Good software architecture is crucial for developing successful and scalable systems.
Architecture-driven approaches to software development have proven to be a lot more effective than approaches driven by methodology, documentation, or requirements, and thus more popular.
Just because architecture-driven approaches are more effective, however, doesn’t mean they’re foolproof. It’s important to make sure you’re not undermining your project by employing counterproductive techniques in the creation, implementation, and management of software architecture.
With that in mind, we bring you a list of the 7 most common software architecture AntiPatterns that will lay your project to waste:
Let’s imagine that you’ve created a number of string methods – one capitalizes the first letter of every new sentence, another one substitutes multiple spaces with a single space, and so on. Now let’s imagine you put all of them in a class called StringUtils.
And now let’s say you write another set of methods that allows you to generate PDF, TXT, and DOC reports. You aren’t really sure where to put them, so you just add them to the StringUtils and rename the whole thing to DocUtils.
Later, you develop a bunch of methods to draw simple geometric shapes. Where do you put them? Since you already have that utility class, you might as well keep them there.
All these methods keep piling up until eventually you end up with a god object – a class that can do nearly anything. Unfortunately, you can no longer tell what does what.
This antipattern seems, at first, to have more to do with the structure of your company than the structure of your software. That being said, problems with the former can have unfortunate consequences for the latter. “Warm bodies” are people who work for your company, but aren’t deeply invested in its success.
Because they don’t have a stake in the ultimate success or failure of your product, they can slack off on the job or give less than 100%. Freelancers and contractors working for third-party outsourcing vendors are a good example of how the warm bodies antipattern can make its way into your development process (find out why our model works better than IT outsourcing).
The speed at which technology moves today leads to substantial reinvention as many tech workers feel tempted to put on the inventor’s hat instead of working with available solutions.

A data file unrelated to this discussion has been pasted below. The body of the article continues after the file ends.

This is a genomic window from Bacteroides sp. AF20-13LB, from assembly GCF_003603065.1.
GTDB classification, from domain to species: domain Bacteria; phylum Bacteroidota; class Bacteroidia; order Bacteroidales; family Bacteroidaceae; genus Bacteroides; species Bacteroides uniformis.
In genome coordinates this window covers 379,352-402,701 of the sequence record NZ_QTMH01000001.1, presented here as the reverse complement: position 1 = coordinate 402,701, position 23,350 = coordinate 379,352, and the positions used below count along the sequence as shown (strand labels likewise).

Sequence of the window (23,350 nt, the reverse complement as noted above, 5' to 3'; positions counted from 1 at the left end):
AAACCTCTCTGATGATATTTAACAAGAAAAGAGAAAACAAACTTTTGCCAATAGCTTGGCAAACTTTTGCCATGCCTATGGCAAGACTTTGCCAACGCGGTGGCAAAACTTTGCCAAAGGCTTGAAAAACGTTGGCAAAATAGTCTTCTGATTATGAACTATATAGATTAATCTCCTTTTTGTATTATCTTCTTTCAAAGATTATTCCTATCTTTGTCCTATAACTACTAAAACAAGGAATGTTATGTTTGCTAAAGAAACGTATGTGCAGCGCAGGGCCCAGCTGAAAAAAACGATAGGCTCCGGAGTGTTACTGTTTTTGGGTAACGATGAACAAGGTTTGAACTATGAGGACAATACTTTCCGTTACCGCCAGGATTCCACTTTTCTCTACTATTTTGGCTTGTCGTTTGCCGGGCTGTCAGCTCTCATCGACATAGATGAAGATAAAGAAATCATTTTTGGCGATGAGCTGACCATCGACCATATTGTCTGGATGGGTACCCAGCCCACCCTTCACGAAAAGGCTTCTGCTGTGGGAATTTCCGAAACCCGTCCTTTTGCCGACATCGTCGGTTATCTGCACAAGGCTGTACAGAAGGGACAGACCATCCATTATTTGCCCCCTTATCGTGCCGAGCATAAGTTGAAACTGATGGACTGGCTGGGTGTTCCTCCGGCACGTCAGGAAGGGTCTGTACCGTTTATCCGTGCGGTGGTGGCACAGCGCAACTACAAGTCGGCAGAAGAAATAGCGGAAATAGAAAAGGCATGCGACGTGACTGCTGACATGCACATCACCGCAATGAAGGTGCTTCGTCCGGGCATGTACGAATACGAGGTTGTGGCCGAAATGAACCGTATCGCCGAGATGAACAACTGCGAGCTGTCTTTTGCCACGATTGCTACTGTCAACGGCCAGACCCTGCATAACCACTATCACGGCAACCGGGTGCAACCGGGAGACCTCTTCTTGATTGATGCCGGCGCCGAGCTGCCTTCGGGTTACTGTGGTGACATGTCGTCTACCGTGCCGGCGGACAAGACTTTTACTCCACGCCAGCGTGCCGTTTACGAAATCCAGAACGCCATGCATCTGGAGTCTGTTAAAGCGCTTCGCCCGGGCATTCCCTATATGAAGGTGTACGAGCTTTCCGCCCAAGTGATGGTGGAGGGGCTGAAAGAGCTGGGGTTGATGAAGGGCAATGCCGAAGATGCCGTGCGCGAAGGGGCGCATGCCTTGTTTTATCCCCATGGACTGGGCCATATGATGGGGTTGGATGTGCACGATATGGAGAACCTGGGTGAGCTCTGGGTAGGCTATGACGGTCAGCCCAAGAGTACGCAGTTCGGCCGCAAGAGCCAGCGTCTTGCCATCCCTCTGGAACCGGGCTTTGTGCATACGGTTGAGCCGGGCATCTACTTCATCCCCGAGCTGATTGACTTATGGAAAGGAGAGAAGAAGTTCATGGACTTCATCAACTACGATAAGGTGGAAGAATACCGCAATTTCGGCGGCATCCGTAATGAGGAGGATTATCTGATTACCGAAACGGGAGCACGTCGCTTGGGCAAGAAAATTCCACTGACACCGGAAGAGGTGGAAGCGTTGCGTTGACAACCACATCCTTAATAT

Vendor lock-in occurs when a software project becomes entirely dependent upon technologies provided by a single vendor either due to company policy or out of habit.
As a result, you’re unable to use solutions provided by other vendors, which leads to employing outdated or inconvenient tools for problem solving.
When we say software engineers are “covering their assets,” what we mean is that they insist on using the technologies they know best even when they aren’t the best choice for the task at hand just because they don’t want to invest the time and energy into learning new tools.
This may result in extended development times and poor software performance.
You’ve been working on a system for ten sprints but you still feel there are plenty of blank spaces you don’t fully understand? Congratulations, you’ve been working on a stovepipe system – that is a system with a wide range of functions that are used improperly or aren’t used at all due to the team’s incomplete knowledge.
This antipattern occurs when everyone, from the company founder to the security guy, takes part in architectural decision making.
Make sure that the only people influencing software architecture are the ones who are actually experts in the field.
We created this article with the help of Maksym Fastovets from Daxx Kharkiv, who went to KharkivJS #6 on May, 21. Out of the six presentations that took place during the conference, Maksym found the one about software architecture antipatterns particularly interesting. He inspired us to write this article.